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NEVADA COUNTY PICAYUNE.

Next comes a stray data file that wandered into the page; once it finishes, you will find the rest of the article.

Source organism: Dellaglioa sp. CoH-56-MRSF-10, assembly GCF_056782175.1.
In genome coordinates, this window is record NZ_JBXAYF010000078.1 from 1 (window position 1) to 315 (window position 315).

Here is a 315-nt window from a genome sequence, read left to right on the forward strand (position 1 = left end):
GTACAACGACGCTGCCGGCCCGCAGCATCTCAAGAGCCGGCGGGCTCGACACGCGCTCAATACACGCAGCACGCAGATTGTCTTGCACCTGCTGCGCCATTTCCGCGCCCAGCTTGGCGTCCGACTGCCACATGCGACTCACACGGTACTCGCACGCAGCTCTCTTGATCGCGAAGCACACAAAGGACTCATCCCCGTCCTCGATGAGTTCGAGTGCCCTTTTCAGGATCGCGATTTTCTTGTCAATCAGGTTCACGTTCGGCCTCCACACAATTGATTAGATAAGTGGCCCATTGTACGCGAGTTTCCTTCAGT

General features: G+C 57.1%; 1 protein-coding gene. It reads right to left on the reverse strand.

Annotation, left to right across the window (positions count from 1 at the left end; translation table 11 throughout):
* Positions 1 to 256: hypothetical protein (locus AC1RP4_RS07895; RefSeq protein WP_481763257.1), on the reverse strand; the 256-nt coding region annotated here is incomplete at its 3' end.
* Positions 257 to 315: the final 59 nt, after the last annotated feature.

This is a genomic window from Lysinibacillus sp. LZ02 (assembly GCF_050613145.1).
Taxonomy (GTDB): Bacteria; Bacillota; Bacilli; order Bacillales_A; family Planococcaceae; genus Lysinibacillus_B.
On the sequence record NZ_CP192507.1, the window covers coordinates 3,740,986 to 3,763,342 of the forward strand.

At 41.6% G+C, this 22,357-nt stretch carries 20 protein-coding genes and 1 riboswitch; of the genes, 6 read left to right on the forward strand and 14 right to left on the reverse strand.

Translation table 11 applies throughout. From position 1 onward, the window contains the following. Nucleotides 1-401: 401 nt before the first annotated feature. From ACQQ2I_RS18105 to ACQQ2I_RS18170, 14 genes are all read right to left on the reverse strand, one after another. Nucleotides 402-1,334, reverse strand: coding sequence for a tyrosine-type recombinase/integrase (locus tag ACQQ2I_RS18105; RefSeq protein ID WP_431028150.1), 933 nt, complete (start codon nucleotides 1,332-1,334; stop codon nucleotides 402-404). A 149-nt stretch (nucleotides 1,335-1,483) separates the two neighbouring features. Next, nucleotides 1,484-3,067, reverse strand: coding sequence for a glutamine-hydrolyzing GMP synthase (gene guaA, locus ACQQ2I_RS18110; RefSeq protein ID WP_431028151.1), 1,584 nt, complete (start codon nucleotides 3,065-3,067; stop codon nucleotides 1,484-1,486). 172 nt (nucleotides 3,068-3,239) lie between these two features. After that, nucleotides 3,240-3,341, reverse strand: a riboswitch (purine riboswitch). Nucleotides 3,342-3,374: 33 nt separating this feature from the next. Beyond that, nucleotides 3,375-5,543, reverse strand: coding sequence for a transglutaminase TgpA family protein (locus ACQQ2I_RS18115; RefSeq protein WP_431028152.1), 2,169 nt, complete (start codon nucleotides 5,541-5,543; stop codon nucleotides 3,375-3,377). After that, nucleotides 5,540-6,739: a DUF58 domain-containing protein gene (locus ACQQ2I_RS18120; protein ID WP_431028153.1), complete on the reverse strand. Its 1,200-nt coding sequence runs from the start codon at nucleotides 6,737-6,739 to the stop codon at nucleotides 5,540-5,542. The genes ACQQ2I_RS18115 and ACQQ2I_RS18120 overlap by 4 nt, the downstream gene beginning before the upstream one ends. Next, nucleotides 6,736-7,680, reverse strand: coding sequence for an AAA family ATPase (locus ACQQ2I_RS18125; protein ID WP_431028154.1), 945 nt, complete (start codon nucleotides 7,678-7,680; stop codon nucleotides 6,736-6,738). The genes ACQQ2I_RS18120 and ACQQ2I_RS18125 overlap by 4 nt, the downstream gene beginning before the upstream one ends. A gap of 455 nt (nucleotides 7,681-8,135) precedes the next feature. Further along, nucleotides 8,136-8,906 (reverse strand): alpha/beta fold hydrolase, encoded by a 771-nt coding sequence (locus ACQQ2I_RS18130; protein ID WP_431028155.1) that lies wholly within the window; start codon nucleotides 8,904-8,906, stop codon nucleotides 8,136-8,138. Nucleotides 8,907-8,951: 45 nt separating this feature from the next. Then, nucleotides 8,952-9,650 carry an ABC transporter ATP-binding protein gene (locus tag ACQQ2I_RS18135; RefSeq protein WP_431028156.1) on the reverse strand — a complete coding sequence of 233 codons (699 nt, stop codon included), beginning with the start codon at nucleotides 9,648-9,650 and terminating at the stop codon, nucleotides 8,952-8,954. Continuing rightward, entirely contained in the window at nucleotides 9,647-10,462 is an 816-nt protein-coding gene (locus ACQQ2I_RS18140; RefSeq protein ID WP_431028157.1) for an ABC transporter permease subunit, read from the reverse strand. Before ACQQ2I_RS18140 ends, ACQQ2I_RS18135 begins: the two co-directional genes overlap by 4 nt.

29th Year. Prescott, Arkansas, Friday August 10 1906. Number 46 PRESCOTT PUBLISHING CO. IS THE NAME OF THE NEW COMPANY WHICH HAS BEEN ORGANIZED. And Will Publish The Picayune and do a General Business in the Line of Commercial Printing. A new company soon to be incororpor ated under the name of ‘‘The Prescott Publishing Company” hes been organized and has purchased the office, material, subscription books, name and good will of the Nevada County Picayune. The incorporators are: E. Delaughter, W. M. Munn, T. J. Purtle, B. C. Purifoy, 0. S. Jones, J. C. Brown, W. B. White, F. P. Har ris, T. D. Buchanan, G. Burkman, B. F. Steele, W. J. Thompson, W. E. Regan, D. E. Cummings, J. E. Horne, J. W. McFarland, J. K. Munn, R. R. Young, J. T. Wortham, T. J. Mendenhall, W. C. Thompson, T. L. Gulley, J. G. Purifoy, J. M. Cummings, John M. Pittman, J. 0. A. Bush, J. M. Milburn, A. D. M. Beaufort, C. W. Cook, A. W, Files and Dr. W. W. Rice. The following were elected a Board of Direstors: A. D. Meredith Beaufort, President; J. 0. A. Bush, Secretary and Treasurer; 0. S. Jones, E. Delaughter and B. F. Steele. The Company will be capitalized at five thousand dollars, of which three thousand five hundred will be paid up. The name of the paper will be as heretofore the “Nevada County Picayune,” and it will advocate Populist principles. This is one of the best newspaper and Job Office plants in south west Arkansas. This company will do a general printing business at reasonable prices and will guarantee satisfaction in its work. The paper starts in with a circulation of fifteen hundred and con fidently expects to double that number in a short time. \ COMMUNICATION. Dear Picayune—The writer has been all over the county within the last few days soliciting stock takers for the compnay that has bought the Picayune. I do not think I ever saw brighter pros pects and richer rewards prom ised to the farmers for their toil in the way of crops than is in this county. Nevada will have hog and hominy and to spare, next year, old fields being farms !n Antibelum days have luxuriant crops. They, in some places, present the appearance of Red River farms. For instance of this, I will sight you. The first place where I stopped was at P Norman’s; one of the biggest heartod farmers in the county.' u v\ci: wuttii-uay wltii iua wuc but this did not interfere with a sumptous dinner of which we par took in wholesale quanities. P is a farmer by nature and profes sion. You will be convinced of this by looking at his fine grow ing crops. He will make if noth ing happens, at least, a bale of cotton per acre and 4b or 50 bush els of corn. From here we went to Eugene Mormon's who has a fine crop on old land. He uses the White Diamond fertilizer, an Arkansas product, of which the writer has sold about 45 tons. This will certainly prove a prof table investment to all who have fought it. Eugene expects to nake two bales per acre, and it ooks now like he will make it. Prom here we went to W' J. Thompson's, another good far ner and found him, with W. E. kgan, getting* some kind of; 'lock.-; in the Carouse bottom, 'hey both helped us in the ob ect of ontrio; so we drove on icross the Carouse to Charlie ■fook’s, in whose ear we sang our 0nV- Charlie is one of Emmet ownship’s best farmet s and cit Zens. 1 use to pick cotton with 'harlie; he picks it yet and he *a.V of thought 1 wras trying to [ick him w'hich 1 did finally, get ing him to take stock in the 'icayune. From thence we went to J. W. IcFaHand.s with whom wedom Jilerl for the night and to say we had a pleasant time is putting it mildly. Mr. McFarland has, in my opinion, one of the best farms i in this county. It lies between | the two Carouse creeks, near where they come together. The land is a deep, rich loamy soil, easily cultivated and yields boun teously. His crop is very tine. | Early next morning Mr. McFar land consented to make the rounds with me. He is jolly good company, we had a time. At Add Fincher’t we stopped and ate one of his fine melons; they were certainly lucious. Thence to J. K. Munn’s: found him sick and an enthusiastic heeder to our cry. Thence to Henry W. White’s, where we partook of a good dinner where we also met up with W. 0. West of Wiilisville, in Dotn oi wnose ears we sang our sirren tsong, and after getting a promise of help, we went to VV. M. Munn’s iour next county judge. There is not a more deservedly popular man in Nevada county. He is a successful farmer and mill man. We found him a willing contrib itor to our cause. From here we hit the road to Wiilisville, the home of the Warmacks; Here al so lives T. G. Boswell, the princely merchant, farmer and saw-mill man and is as busy as a cranberry merchant in Hv time. From here we went to ths Bos well Luny and Cole mill site where we met the proprietors and sold them, we think, a big saw-mill outfit. They have about seven million feet of the best timber in Arkansas. They will soon be turning out lumber like fire turns rats out of a barn. I will finish this next week. Respectfully, Jno. M. Milbprn. Stomach Troublei and Constipation No one can reasonably hope for good digestion when the bowels are consti pated, Mr. Chas. Baldwin, of Edwards ville, 111., says: “1 suffered from chronic constipation and stomach troubles for several years, but thanks to Chamber lain's Stomach and liver tablets, am al most cured.” Why not get a package of these tablets and get well and stay well? Price 25 cents. Samples free. For sale by Baker Drug store wholesa’ and retail. FELL DEAD. G. L. Wilson at His Home at Nashville. Mr. G. L. Wilson, formerly of this place, but more recently a resident of Nashville fell dead at his home in that town last Wed nesday night. The remains were1 brought to this place for inter-1 ment in DeAnn cemetery, which takes place this morning at 10 o’clock. Mr. Wilson was a highly re spected young man, known and respected by a host of friends here. About two years ago he married Miss Neil Hatley, one of Prescott’s beauliful girls and the daughter of the late W. C. Hat ley. She survives. He was a brother o f Dale, James and Ghould Wilson of this place. The bereaved have the sympathy of a host of friends. Summer Diarrhoea in Children. During the hot weather of the Sum mer months the first unnatural loose ness of a ehsld’s bowels should have immediate attention, so as to check the disease before it becomes serious. All that is neccessary is a few doses of Chamberlain’s Colic, Cholera and Dia rrhoea Remedy followed by a dose of castor oil to cleanse the system. Rev. M. 0. Stockland, Pastor of Little Falls Minn., writes: “We have used Cham berlain’s Colic Cholera and Dirrhoea Remedy for several years and find it a very valuable remedy, especially for I summer disorders in children.” Sold by Baker Drue Store Wholesale and I Retail. BOOT-LEGGER CAUGHT BY CITY MARSHAL. Otis Cantley, City Marshal of 1 Prescott caught one J. F. Tawick, a white man, in Prescott yester day morning and shipped him back to Bierne, where he was wanted on a charger of bootleg jging whiskey. It seems that this would-be whisky peddler went to Beirne; the other day and sold enough whisky to put the drinking part of the community on a whiz, and then came on to Prescott. He had just bought a ticket to Tex arkana when he was picked up. When the Clark county author-1 i ities are through with him he | will be turned over to the U. S. authorities under the jurisdiction | of Judge Jacob Trieber. KILLING AT HOPE Sam Thomas Shot and Killed by Dr. G. H. Martindale Last Saturday. Last Saturday evening- about 6 o’clock Sam Thomas who lived at Patmos in the Southwestern part of Hempstead county, was shot and killed by Dr. Martin- j dale at Hope. It is stated that Thomas had made threats against Dr. Mar tindale, and after the killing Dr. Martindale was given a prelimi nary hearing and was discharged. About two years ago Sam Thomas killed a man by the name of John Coffee, in the road near DeAnn. He was tried for this in the Hempstead circuit court and acquitted. THE FARMERS’ UNION Most Important Meeting Just Closed At Little Rock. The Farmer’s Union has just closed the most important meet ing ever held by that order. There were over two hundred del egates in attendance, and the meeting which was held in the House of Representatives in Lit tle Rock besides being harmon ious in every respect was one of much value to the order in edu cational matters. Quite a number of delegates from HoSvard county passed through Prescott last Monday on their way to the Capital City. FOLK IN WRECK Missouri Governor’s Train in Collision Today but he Es caped Injury. Armour, Mo., Aug. 8.—A Mis souri Pacific train on which Gov. Folk was a passenger was in a collision here today. The gover nor escaped unhurt. Hot Springs News. Listen at This Engine, boiler, gin with feeder and condenser, steam packing press, griss mill with belts etc. Will gin and pack 8 to 10 bales daily. Only $800.00 See Jno. M. Milburn. FIVE DOLLARS FOR THIRTY MINUTES OF YOUR TIME. We say five; we believe we can save you more than that on a buggy, harness. We have watched the buggy business in this country pretty close. We went after our manufacturers for the extra strong POINTS. We paid them CASH, we bought in straight cars, not so much for the PROFIT advantage, but for the SELL ING advantage, and we believe we have it. There is lots in the MANNER of do ing business; we claim we can best serve you. We make these statements expect ing-a few people to come in to SEE. You are always welcome, even if you only want to look around. PRESCOTT HDW. CO. (In the big building) IMPROVED SIDEWALKS ORDINANCE PASSED BY THE CITY COUNCIL AT ITS LAST MEETINC Providing for Concrete Sidewalks in the Residence Part of the City. SAM Q. SEVIER Short In His Accounts. Bondsmen Make Shortage Good. In rather a sensational report coming from Camden it is stated that Sheriff Sam Q. Sevier of Ouachita county, has been found short in his accounts with the state in the sum of $3,999.99. When the shortage was dis covered, Mr. Sevier’s bondsmen at once made good the amount and Mr. Sevier made them safe by a lien on his property. We believe that Sam Sevier is a good man, and that his shortage will be found some time not to be attributed to his fault. Mr. Sevier is at present in poor health, and it was reported that he attempted to commit sui cide when the shortage was dis covered. -- NEGRO SHOT BY CONSTABLE Sam B£ll, colored was shot and seriously wounded by Constable Clyde Marsh last Monday. The negro had been indicted on a charge of stealing an overcoat, and the warrant placed in the hands of the constable to serve. When the constable weak to the house where the negro was, he found him on the porch. Im-! mediately on discovering the officer the negro started to go in to the house when he was told , not to attempt to go in or he would be shot. He began to move sidewise to the door and then making a dash for the door the constable fired the ball tak ing effect in his hip. The wound while serious, is not thought to ‘ be necessarily fatal. Dr. Rice attended the wounded man. Woodman Barbecue at Hope. Hope, August 9.—A Woodman i barbecue will be given here Au 1 gust 15, and the principal ad ! dress will be delivered by Con gressman Minor Wallace. Mrs. Thomas W. Lawson Dies of Heart. Disease. Scituate, Mass., Aug. 5.— Mrs. ! Thomas W. Lawson, wife of the ! Boston financier, died at Dream* iwold, Mr. Lawson’s summer home here, today. Mrs. Lawson has been suffering from heart ■ disease for several months. With i the exception of her son Arnold, all of Mrs. Lawson’s children and her husband were at her bed side when the end came. Arnold 'arrived home shortly afterward. Mrs. Lawson, before her marri age to Mr. Lawson in 1878 was j j Miss (Joodwi lie of Cambridge. “’Vlake Hr.v While the Sun Shires.” There is a lesson in the work of the thrifty farmer. He knows that the bright sunshine may last but a day and he prepares for the showers which are1 so liable to follow. So it should be with every household. Dysentery, diarrhoea and cholera morbus may attack some | member of the home without warning. Chamberlain's Colic Cholera and dia rrhoea Remedy, which is the best known medicine for these diseases, should be kept at hand, as immediate treatment is neccessary and delay may prove fa tal. For sale by Baker Drug Store wholesale and retail. At the meeting of the counci last Thursday evening, the ordi nance providing for sidewalks, to be put down of concrete by the property owners was read the third time and passed. It provides for improved side walks on West Main street from Wm. Gee’s residence to West Front street and from Greeson’s residence on East Main to East Front street; on West Walnut street from Hitchcock’s residence to West Front street; and from the Baptist church to East Front street on East Walnut; on Elm street from West Third street to J. S. Regan’s residence. West Third street from the Ozan Mill to Walnut street; West Second street from Elm to Hunter Scott’s residence; East Second street from Mrs. Christopher’s resi dence to Walnut street; East Third street about three blocks; East Front street from Elm to Munson’s residence; West Front street from Mat Denman’s resi dence to Mack Williamson’s res idence. The sidewalks are to be four feet wide, and are to be put down in six months. Upon failure of the property owner to build and pay for the sidewalks the charge for same becomes a lien ok the property. If this work is properly done and there is no defective work or graft, and if the price is reas onable, it will be a good invest ment. There is no denying the fact that Prescott is badly in need of sidewalks, and it seems, judging the future by the past, that the only way we will ever have them is for the property owners to make them and pay for them. Our taxes have been to the limit, and up-to-date the town seems to have had none ox rh< benefit of it. NEXT STATE MEETING Of Farmer’s Union t>o be heid at* Texarkana Before the State meeting ef the Farmer’s Union adjourned at Little Rock they decided to hold their next state meeting at Tex arkana. Practically the same officers were retained. Our friend, Ben L. Griffin ( the “Red Rooster”) is still Secretary and Treasurer and his headquarters, we presume, will remain at Con way. County Seat Contest. Ashdown, August 9.— The Lit tle River County seat contest is not yet settled. The citizens of Foreman are not content with what has been done, and died a petition with the county court and the nearing on the question has been continued until Au gust 28. Receiver For A Bank Washington, August, 9. The Clerk of Hempstead County has approved the bond of $7,000 re quired to be given by L. E. Cow ling, who was appointed receiver of the Bank of Washington by Chancellor J. D. Shaver.